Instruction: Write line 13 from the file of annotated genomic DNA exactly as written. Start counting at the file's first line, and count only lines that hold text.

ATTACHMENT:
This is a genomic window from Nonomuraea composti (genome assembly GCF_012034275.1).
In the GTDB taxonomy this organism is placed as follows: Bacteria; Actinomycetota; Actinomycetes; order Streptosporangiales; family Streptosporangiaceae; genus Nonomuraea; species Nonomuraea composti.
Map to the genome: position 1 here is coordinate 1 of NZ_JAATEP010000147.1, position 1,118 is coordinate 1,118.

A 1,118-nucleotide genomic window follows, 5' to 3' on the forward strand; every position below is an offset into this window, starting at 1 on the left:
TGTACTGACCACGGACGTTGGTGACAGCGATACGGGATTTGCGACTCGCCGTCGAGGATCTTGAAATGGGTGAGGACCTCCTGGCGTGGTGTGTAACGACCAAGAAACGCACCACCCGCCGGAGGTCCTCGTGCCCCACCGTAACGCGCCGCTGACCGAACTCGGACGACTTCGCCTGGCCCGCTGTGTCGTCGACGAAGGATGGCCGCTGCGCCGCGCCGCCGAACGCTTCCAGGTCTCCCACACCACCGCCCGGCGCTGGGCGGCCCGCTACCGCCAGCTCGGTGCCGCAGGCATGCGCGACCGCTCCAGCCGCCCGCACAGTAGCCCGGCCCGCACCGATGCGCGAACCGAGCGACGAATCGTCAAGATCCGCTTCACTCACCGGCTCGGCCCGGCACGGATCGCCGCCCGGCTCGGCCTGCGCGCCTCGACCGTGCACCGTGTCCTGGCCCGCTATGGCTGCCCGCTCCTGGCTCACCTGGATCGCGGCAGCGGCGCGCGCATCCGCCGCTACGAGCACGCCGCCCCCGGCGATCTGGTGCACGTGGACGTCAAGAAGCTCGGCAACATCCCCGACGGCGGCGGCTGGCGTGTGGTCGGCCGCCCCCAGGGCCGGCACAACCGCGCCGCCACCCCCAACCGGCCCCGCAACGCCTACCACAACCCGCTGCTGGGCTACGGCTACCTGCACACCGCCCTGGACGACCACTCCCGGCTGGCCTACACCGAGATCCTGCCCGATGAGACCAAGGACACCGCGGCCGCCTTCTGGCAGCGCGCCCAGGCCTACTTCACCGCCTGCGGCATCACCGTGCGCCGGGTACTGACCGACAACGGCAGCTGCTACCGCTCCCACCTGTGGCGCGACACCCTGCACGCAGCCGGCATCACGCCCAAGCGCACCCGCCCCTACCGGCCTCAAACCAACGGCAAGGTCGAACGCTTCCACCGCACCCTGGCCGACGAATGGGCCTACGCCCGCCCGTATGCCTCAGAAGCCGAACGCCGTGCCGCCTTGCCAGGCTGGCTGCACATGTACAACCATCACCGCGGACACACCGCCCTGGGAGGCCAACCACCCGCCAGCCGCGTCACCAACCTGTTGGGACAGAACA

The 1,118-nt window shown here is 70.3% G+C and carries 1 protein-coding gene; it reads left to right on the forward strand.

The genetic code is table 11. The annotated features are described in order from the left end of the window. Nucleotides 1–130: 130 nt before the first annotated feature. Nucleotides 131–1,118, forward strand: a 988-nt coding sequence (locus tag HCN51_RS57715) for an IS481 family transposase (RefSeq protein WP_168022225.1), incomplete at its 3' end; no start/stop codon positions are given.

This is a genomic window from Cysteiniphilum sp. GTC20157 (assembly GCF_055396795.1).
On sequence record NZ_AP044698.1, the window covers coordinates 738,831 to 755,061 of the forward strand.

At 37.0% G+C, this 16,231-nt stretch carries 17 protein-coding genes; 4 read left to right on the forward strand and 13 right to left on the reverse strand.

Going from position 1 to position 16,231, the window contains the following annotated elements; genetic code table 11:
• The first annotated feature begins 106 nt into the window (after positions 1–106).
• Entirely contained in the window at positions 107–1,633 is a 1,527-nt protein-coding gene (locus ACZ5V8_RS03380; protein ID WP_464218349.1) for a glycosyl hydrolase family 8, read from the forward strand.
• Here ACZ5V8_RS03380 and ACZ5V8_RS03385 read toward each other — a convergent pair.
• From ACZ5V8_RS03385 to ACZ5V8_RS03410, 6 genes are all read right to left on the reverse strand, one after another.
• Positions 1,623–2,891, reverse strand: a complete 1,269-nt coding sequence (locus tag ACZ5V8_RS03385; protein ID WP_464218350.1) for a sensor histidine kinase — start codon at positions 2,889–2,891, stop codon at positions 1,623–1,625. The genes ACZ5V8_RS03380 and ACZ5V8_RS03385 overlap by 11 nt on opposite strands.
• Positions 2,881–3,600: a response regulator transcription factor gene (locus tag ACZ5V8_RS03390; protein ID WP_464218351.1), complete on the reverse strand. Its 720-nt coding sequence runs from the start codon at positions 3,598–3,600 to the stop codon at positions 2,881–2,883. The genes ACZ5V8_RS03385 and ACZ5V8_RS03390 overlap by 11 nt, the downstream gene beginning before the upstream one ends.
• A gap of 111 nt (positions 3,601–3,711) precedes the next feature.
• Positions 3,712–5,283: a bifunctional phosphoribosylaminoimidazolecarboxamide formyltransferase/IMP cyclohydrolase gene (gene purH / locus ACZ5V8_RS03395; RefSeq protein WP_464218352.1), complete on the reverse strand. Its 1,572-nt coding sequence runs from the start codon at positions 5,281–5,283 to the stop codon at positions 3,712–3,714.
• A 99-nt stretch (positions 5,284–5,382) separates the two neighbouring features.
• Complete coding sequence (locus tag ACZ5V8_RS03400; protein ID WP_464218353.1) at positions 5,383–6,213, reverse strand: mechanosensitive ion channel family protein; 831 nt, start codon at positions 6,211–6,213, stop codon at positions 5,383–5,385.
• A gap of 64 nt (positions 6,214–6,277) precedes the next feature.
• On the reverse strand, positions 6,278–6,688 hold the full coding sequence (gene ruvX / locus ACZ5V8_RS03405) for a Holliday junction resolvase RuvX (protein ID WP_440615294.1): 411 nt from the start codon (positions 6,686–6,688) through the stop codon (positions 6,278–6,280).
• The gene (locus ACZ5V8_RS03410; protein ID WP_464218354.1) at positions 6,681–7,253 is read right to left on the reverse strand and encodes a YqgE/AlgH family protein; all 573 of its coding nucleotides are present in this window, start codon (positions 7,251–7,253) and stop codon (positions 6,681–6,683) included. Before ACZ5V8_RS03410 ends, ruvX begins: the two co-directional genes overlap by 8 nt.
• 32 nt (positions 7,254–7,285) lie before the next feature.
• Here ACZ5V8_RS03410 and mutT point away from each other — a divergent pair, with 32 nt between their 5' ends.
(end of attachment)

• Entirely contained in the window at positions 107–1,633 is a 1,527-nt protein-coding gene (locus ACZ5V8_RS03380; protein ID WP_464218349.1) for a glycosyl hydrolase family 8, read from the forward strand.